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Potential flood of insider sales hangs over some stocks

Many of last year's high-flying initial public offerings that have been pounded by the markets face another threat: a flood of insider sales.

Many of last year's high-flying initial public offerings have been pounded this year, and now a new threat could compound investors' misery: a flood of insider sales.

More than three dozen companies that sold shares in the hot IPO market late last year, including VA Linux and FreeMarkets, face expiring lockup periods this month that could put further pressure on the already-depressed shares.

Lockup periods prevent company insiders and others from selling shares--typically for 180 days--after an IPO. Often, the shares in a company slide sharply in the days just before and after the expiration of the lockup.

But in the case of some of the companies whose lockups expire in June, the shares may not move sharply for a dubious reason: The shares have already plunged, making it less likely that early investors will sell at the lower price.

"With a lot of these stocks trading at or below their IPO price, a lot of the fear over lockups has dissipated," said Rob Noble, associate director for UnlockDates.com.

Lockup expirations give insiders, such as company executives and board members, as well as early investors such as venture capitalists, the first opportunity to sell shares. When the markets were roaring, investors had grown increasingly keen on noting such dates and watching for a dip in price as insiders cashed in.

Although the impact of expiring lockups is less severe in a down market, analysts note that investors should remain wary of the potential impact. For example, many venture capitalists received their shares for far less than the IPO price and can still capture huge profits despite a recent decline.

"We see plenty of evidence of selling off the highs," said Bob Gabele, editor of Insiders' Chronicle. "Restricted shareholders don't pay the IPO price, so their cost basis is much lower. They're likely to be less sensitive to the IPO price."

VCs also are more likely to sell for another reason: They are less concerned with how a large sale will be interpreted by other investors.

Analysts note that large sales could put greater pressure on an already volatile market, considering the sizable number of lockup shares that became available for sale last month. May, for example, marked the busiest month this year for lockup expirations, given the high number of IPOs and capital raised last November.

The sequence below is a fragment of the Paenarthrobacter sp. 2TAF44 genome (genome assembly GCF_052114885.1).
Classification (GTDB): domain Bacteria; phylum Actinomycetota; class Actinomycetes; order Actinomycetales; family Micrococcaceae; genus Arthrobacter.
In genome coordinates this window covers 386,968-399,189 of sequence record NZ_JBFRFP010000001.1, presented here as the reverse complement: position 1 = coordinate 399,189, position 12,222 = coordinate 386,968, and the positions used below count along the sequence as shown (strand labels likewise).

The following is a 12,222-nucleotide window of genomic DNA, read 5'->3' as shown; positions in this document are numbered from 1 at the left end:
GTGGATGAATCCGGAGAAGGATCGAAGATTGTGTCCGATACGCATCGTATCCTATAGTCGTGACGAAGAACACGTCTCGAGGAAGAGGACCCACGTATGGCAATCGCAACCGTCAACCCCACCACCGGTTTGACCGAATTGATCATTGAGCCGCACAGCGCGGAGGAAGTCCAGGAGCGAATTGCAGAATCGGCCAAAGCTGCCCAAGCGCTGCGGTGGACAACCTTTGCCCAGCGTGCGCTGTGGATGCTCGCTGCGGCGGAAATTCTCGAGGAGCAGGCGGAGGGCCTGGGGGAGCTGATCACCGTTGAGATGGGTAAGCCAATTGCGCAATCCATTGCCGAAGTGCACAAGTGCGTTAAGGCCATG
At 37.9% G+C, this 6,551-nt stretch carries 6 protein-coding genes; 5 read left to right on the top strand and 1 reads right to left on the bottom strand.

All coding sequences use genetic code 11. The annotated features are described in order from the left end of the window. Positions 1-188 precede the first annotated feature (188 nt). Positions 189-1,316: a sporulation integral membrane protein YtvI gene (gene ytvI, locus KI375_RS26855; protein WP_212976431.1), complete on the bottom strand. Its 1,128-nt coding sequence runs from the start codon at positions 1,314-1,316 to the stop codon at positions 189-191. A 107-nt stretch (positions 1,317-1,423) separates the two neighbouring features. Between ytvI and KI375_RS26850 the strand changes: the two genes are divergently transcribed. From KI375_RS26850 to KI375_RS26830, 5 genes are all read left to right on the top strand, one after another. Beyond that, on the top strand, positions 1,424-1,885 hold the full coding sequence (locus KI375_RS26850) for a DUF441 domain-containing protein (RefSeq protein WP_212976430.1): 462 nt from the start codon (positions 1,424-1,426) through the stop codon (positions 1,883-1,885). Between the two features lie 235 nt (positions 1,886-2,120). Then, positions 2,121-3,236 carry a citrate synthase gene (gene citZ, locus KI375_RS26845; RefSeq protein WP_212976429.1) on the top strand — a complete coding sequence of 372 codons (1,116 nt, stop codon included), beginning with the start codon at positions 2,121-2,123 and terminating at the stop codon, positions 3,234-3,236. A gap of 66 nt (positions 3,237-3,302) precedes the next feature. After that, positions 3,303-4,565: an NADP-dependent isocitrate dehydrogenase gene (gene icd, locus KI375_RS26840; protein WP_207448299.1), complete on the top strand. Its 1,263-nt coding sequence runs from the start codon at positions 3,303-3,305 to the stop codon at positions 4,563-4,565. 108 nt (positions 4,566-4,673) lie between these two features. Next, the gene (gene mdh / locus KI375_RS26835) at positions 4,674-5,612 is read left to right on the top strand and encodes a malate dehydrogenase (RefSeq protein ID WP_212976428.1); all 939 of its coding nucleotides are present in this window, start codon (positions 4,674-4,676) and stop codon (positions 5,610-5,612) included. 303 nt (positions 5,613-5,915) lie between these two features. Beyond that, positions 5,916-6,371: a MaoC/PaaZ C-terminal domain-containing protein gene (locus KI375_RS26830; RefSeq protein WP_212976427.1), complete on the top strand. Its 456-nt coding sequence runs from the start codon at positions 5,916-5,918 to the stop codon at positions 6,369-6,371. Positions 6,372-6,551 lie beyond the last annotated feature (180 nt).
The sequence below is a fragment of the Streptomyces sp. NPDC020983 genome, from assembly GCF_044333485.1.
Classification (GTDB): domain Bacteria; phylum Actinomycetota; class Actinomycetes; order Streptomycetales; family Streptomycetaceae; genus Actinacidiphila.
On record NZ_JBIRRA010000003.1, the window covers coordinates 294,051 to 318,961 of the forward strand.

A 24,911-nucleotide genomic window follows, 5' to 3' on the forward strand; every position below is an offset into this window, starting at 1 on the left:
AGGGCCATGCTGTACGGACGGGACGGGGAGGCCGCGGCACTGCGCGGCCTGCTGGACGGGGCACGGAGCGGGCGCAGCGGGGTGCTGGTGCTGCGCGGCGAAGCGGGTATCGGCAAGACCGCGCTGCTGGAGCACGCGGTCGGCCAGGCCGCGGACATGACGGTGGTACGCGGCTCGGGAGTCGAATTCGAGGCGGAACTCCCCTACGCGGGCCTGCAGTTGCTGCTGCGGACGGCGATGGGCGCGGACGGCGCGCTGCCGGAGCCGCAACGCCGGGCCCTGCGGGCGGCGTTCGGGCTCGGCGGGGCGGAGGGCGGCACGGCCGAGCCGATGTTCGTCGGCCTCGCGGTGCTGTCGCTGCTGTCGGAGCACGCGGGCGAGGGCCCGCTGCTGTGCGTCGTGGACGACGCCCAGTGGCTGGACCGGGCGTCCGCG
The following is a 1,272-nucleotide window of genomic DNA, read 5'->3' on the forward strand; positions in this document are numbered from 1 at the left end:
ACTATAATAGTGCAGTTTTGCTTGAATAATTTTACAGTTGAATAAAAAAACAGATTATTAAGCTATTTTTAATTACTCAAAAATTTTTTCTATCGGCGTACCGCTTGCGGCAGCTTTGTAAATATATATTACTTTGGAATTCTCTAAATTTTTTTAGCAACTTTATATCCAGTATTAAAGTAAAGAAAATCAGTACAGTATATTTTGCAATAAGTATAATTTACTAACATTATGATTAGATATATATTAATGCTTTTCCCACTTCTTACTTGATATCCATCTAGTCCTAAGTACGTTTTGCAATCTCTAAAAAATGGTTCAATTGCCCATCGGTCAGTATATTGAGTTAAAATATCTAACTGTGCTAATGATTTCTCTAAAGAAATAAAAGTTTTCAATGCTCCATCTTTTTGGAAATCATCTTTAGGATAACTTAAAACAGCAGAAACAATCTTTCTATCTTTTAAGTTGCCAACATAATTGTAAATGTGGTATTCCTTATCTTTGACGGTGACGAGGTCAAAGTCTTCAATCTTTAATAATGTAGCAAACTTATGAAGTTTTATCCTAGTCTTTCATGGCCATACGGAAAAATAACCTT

Among the companies with lockup periods that expire this month is FreeMarkets, a business-to-business auction site that caught investors attention with a 475 percent first-day gain when it went public last year. FreeMarkets, however, is now one of the many companies trading below or near its IPO price.

CNET TV: Lockup roundtable
CNET TV: Lockup roundtable

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The company's shares were priced at $48, soared to $370 and now trade at about $49. Nearly 26 million shares in the company will be unlocked and available for sale starting June 7. That number is about seven times greater than the 3.6 million shares that were initially sold in its IPO.

Gabele noted that ratios of 5-to-1 or higher can put greater pressure on stock prices because it substantially increases a stock's float.

Meanwhile, VA Linux--which posted the largest first-day gain ever for an IPO with a 697 percent jump--will have nearly 23 million shares available for sale on June 7. That represents a 5-to-1 ratio, based on the 4.4 million shares offered in the IPO.

VA Linux has fallen significantly since its debut. The stock, which priced at $30 a share, has fallen from its first day gain of $239.25 to about $39 today.

Analysts note that most companies experience a decline in their stock price two weeks before the lockups expire. Laura Field, a professor at Penn State University, said stocks fall an average of 2 percent per week leading up to the expiration date and the day after.

Field, along with professor Gordon Hanka, issued a report on lockups titled "The Expiration of IPO Share Lock-Ups." The report was based on data collected between 1988 through 1997 and was updated last year.

But in many cases, stocks can post much sharper movements in the days surrounding a lockup expiration.

Last month, a number of companies posted double-digit declines in their share price over a two-week period leading to their lockup expiration.

Agilent, for example, dropped 11 percent to $88.50 on the day its lockup expired, compared with the two weeks prior. The company had 380 million shares available for sale as of May 16, representing a 5-to-1 ratio.

McAfee.com also posted a 14 percent decline to $24.25 on the day its lockups expired. McAfee, which saw its shares triple on its first day of trading, had 38 million shares available for sale on May 30, or roughly a 6-to-1 ratio.

And high-flyer Vitria fell 16 percent to $31 on May 11, the day its lockup expirations kicked in, potentially putting 31 million shares available for sale, a 5-to-1 ratio. Vitria, an e-commerce software provider, has since seen its shares rebound to about $41.